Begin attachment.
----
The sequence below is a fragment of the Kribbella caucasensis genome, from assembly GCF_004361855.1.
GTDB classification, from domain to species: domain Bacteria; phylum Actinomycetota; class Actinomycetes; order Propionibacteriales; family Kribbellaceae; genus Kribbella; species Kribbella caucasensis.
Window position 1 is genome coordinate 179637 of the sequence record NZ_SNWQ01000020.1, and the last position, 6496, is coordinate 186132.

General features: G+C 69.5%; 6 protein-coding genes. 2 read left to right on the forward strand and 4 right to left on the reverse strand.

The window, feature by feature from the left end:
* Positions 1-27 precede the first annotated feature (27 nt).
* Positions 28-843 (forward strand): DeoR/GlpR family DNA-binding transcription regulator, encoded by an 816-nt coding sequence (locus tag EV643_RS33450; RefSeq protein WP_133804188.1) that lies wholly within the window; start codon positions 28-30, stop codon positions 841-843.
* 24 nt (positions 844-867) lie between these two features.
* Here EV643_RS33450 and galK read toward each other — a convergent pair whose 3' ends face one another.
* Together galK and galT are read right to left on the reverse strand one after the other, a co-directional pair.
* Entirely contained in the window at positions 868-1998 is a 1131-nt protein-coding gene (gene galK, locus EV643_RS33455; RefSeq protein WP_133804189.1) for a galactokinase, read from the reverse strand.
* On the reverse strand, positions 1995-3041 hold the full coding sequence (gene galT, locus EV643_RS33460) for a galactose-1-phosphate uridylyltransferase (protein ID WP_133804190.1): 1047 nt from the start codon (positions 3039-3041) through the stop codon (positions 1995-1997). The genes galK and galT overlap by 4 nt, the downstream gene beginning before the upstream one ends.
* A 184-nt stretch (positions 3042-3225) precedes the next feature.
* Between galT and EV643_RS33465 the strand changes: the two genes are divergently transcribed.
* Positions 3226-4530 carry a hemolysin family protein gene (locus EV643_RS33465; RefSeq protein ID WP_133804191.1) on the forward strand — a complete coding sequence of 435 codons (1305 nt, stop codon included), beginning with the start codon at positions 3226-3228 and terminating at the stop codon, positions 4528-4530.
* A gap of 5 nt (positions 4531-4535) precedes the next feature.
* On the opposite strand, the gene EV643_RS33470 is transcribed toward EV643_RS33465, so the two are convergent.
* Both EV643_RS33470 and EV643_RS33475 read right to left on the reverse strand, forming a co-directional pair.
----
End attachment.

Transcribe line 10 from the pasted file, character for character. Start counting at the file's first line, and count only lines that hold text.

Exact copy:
* Together galK and galT are read right to left on the reverse strand one after the other, a co-directional pair.